Lessons I learned from my little sisters

Courtesy of Zach Petroff | Opinions Editor | Pictured above are Zach Petroff’s younger sisters (from left to right) Emmaline, Amanda, Victoria and Rylynn.

Zach Petroff | Opinions Editor

March 9, 2023

Being the eldest of six, with four younger sisters, is not for the faint of heart. It was not until I turned 18 and moved out that I was finally able to experience a clean bathroom floor.

Even as someone who wrestled, had two combat deployments and even cage fought, some of my greatest (and bloodiest) battles have come at the hands of my sister, Amanda, as we fought over the family computer.

I often describe my childhood as strange because that is the closest adjective that can describe how our household operates without having to go into detail.

My mother, while greatly flawed, had to support her six children by any means that she could. This often left the kids to fend themselves, creating a rank-structure that required the older sibling to look after the younger sibling.

The backward lifestyle we experienced created a level of resentment toward my childhood. However, like everything in life, time heals all wounds.

It’s only with the benefit of hindsight that I am able to truly appreciate the lessons I learned from my younger sisters.

Amanda, the aforementioned grappler, was the closest to my age and was my best friend while being my greatest foe.

Her passion is often described as brazen by men who are intimidated by her unwillingness to compromise her ethics. She is intelligent and has become a prominent advocate for women’s rights.

Amanda taught me to stand up for what I believe in, no matter the repercussions. The irony that my little sister taught her Marine older brother about what bravery really entails, is not lost on me.

Emmaline, the fourth born child, is bound for success. She is beautiful and unforgiving, and truly sees the world as it is. She recently moved to Detroit to pursue her dream of becoming a model.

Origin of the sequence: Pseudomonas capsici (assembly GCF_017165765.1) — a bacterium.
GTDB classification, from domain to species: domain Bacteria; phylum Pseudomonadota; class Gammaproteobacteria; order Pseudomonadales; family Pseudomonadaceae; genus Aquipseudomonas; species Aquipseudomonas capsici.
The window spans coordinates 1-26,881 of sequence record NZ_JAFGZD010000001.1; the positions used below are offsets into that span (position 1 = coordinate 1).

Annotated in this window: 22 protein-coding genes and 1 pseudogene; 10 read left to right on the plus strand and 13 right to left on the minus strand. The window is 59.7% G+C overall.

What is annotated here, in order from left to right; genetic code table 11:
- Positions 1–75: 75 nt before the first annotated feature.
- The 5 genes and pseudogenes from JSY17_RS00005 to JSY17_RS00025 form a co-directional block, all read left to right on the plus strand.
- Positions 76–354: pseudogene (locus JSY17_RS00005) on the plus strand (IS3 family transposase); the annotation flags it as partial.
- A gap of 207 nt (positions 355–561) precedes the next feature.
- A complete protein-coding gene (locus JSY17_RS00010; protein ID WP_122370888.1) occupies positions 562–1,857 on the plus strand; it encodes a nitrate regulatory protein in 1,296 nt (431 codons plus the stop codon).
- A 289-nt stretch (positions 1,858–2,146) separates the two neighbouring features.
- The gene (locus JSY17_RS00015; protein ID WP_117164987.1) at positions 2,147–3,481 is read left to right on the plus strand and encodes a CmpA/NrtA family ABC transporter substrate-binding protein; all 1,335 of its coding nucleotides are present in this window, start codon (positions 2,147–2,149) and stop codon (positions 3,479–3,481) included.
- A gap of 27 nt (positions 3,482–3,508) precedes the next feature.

She taught me how important it is to take that jump to follow your dream. She also taught me how to take attractive selfies for Instagram, a talent that is lost on me.

Victoria, the fifth born child, is kind and open to the world. She is also selfless. In a family full of children, she was on the receiving end of middle-child syndrome. Attention was often diverted to the other siblings, as Victoria often played second-fiddle to the constant crises that we created. It is a rare occasion that she says anything ill about someone else.

Victoria taught me about giving people, even if they don’t deserve it, the benefit of the doubt. She taught me to see the best in everyone.

Rylynn, the baby of the family, was born after I moved out. She is currently in high school and very well may be the most intelligent member of the family. She wants to be a writer, which is driven by her natural curiosity.

Rylynn taught me about hope. It has become easy to be cynical, to just throw in the towel on today’s world. We forget that this world is not really made for us, but for the future generations.

Wednesday was International Women’s Day, a day designed to celebrate the social, cultural and political achievements of women. My life would be vastly different if I didn’t have my sisters and other strong women in my life.

While history is filled with admirable women, most of us do not have to look far to find unsung heroines. My sisters are tough, smart and compassionate because they had to be. They showed me how to be compassionate but were not afraid to hold who they love accountable.

There is no doubt that even today this is a man’s world, whether it’s limiting women’s health rights to young women in Iran getting poisoned. Before we can honestly protect and stand up for the women in the world, perhaps we can start appreciating women.

The way I choose to appreciate my sisters, especially coming from a family that tends to shy away from affection is by keeping the lessons they taught me in my heart.

And knowing that no matter how much time or space is between us, I can still embarrass them.